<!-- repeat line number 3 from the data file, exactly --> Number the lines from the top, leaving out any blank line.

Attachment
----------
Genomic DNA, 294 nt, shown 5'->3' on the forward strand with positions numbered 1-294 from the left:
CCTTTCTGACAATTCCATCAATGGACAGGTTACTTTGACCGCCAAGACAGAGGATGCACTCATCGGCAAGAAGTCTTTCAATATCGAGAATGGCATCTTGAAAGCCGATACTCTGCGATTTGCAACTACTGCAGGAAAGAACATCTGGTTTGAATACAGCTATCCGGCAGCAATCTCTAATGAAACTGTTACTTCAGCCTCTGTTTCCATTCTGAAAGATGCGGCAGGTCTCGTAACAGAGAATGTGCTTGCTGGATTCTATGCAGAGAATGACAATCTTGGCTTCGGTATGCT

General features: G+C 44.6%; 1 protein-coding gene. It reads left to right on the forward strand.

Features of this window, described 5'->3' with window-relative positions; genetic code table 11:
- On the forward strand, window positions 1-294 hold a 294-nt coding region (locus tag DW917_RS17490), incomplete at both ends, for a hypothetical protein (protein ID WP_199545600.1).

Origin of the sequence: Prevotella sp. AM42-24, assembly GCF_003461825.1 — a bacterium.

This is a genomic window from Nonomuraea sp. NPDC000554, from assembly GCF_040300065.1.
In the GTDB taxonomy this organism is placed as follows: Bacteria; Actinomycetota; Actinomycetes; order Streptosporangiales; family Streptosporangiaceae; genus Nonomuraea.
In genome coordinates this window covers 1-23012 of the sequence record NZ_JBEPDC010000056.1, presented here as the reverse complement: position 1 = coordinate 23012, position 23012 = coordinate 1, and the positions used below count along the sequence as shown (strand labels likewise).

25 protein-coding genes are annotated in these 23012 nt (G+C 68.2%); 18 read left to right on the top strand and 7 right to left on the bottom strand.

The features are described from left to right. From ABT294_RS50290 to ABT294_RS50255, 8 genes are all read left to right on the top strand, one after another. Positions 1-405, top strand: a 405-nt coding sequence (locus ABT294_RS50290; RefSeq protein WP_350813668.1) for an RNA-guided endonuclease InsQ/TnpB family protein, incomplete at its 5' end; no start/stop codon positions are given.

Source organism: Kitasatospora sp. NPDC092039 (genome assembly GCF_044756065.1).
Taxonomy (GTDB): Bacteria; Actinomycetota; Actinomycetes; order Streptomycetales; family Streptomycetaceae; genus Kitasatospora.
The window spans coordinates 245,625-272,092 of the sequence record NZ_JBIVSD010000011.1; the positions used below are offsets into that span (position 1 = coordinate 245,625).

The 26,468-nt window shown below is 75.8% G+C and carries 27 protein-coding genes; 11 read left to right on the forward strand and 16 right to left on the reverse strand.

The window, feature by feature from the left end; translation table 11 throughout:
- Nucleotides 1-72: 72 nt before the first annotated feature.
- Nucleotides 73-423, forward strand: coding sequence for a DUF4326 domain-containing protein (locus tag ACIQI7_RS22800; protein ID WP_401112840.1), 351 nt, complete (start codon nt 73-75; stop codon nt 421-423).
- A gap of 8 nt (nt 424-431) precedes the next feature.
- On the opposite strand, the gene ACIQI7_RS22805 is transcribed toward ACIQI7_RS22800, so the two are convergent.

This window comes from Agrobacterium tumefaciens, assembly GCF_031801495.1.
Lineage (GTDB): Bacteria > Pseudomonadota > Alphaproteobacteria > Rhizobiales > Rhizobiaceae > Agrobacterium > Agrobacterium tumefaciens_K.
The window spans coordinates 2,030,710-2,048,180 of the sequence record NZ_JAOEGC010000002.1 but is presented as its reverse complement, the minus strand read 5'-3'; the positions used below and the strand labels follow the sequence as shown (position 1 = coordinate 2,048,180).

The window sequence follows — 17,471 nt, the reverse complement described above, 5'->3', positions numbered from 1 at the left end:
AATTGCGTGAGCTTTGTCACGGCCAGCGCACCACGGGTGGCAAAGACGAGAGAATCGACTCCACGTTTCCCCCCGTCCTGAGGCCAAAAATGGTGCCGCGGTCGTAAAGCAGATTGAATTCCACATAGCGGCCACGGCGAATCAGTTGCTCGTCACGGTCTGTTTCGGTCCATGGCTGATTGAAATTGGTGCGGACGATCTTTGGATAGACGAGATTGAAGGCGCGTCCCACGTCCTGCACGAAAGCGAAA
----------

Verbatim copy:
General features: G+C 44.6%; 1 protein-coding gene. It reads left to right on the forward strand.